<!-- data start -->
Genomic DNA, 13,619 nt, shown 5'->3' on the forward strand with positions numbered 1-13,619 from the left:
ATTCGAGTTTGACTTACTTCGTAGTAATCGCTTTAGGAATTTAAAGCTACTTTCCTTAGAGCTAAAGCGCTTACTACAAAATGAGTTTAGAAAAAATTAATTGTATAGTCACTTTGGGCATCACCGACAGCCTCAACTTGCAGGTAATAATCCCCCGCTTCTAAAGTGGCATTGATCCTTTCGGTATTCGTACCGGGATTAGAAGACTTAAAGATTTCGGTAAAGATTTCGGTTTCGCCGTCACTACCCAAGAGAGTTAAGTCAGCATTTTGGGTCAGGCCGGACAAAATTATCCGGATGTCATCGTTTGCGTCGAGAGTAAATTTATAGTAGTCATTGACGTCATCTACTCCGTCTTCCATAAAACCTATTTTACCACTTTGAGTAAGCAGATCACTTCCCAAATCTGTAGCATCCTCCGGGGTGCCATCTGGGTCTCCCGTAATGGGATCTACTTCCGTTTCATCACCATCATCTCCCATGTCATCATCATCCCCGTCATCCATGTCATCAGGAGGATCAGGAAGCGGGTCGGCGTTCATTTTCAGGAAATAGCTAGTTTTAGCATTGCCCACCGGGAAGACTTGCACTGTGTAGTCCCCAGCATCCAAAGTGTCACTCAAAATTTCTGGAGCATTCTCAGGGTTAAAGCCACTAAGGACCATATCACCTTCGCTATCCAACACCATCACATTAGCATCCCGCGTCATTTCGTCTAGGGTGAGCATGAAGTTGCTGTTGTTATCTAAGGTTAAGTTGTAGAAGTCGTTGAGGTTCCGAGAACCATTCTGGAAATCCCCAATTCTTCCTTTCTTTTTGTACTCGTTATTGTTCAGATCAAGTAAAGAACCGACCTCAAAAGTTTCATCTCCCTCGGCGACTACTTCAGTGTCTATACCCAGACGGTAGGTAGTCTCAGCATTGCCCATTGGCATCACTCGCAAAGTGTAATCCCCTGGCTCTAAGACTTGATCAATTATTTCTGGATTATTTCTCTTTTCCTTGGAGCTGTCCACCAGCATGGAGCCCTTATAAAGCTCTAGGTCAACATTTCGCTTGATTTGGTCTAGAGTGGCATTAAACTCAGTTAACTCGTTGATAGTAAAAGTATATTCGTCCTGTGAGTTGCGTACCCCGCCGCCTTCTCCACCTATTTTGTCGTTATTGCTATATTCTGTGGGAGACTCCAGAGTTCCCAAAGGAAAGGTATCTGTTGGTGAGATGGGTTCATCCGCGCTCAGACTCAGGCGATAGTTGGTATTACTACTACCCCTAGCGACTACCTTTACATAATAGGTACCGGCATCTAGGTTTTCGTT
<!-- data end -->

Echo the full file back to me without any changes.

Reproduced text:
Genomic DNA, 13,619 nt, shown 5'->3' on the forward strand with positions numbered 1-13,619 from the left:
ATTCGAGTTTGACTTACTTCGTAGTAATCGCTTTAGGAATTTAAAGCTACTTTCCTTAGAGCTAAAGCGCTTACTACAAAATGAGTTTAGAAAAAATTAATTGTATAGTCACTTTGGGCATCACCGACAGCCTCAACTTGCAGGTAATAATCCCCCGCTTCTAAAGTGGCATTGATCCTTTCGGTATTCGTACCGGGATTAGAAGACTTAAAGATTTCGGTAAAGATTTCGGTTTCGCCGTCACTACCCAAGAGAGTTAAGTCAGCATTTTGGGTCAGGCCGGACAAAATTATCCGGATGTCATCGTTTGCGTCGAGAGTAAATTTATAGTAGTCATTGACGTCATCTACTCCGTCTTCCATAAAACCTATTTTACCACTTTGAGTAAGCAGATCACTTCCCAAATCTGTAGCATCCTCCGGGGTGCCATCTGGGTCTCCCGTAATGGGATCTACTTCCGTTTCATCACCATCATCTCCCATGTCATCATCATCCCCGTCATCCATGTCATCAGGAGGATCAGGAAGCGGGTCGGCGTTCATTTTCAGGAAATAGCTAGTTTTAGCATTGCCCACCGGGAAGACTTGCACTGTGTAGTCCCCAGCATCCAAAGTGTCACTCAAAATTTCTGGAGCATTCTCAGGGTTAAAGCCACTAAGGACCATATCACCTTCGCTATCCAACACCATCACATTAGCATCCCGCGTCATTTCGTCTAGGGTGAGCATGAAGTTGCTGTTGTTATCTAAGGTTAAGTTGTAGAAGTCGTTGAGGTTCCGAGAACCATTCTGGAAATCCCCAATTCTTCCTTTCTTTTTGTACTCGTTATTGTTCAGATCAAGTAAAGAACCGACCTCAAAAGTTTCATCTCCCTCGGCGACTACTTCAGTGTCTATACCCAGACGGTAGGTAGTCTCAGCATTGCCCATTGGCATCACTCGCAAAGTGTAATCCCCTGGCTCTAAGACTTGATCAATTATTTCTGGATTATTTCTCTTTTCCTTGGAGCTGTCCACCAGCATGGAGCCCTTATAAAGCTCTAGGTCAACATTTCGCTTGATTTGGTCTAGAGTGGCATTAAACTCAGTTAACTCGTTGATAGTAAAAGTATATTCGTCCTGTGAGTTGCGTACCCCGCCGCCTTCTCCACCTATTTTGTCGTTATTGCTATATTCTGTGGGAGACTCCAGAGTTCCCAAAGGAAAGGTATCTGTTGGTGAGATGGGTTCATCCGCGCTCAGACTCAGGCGATAGTTGGTATTACTACTACCCCTAGCGACTACCTTTACATAATAGGTACCGGCATCTAGGTTTTCGTT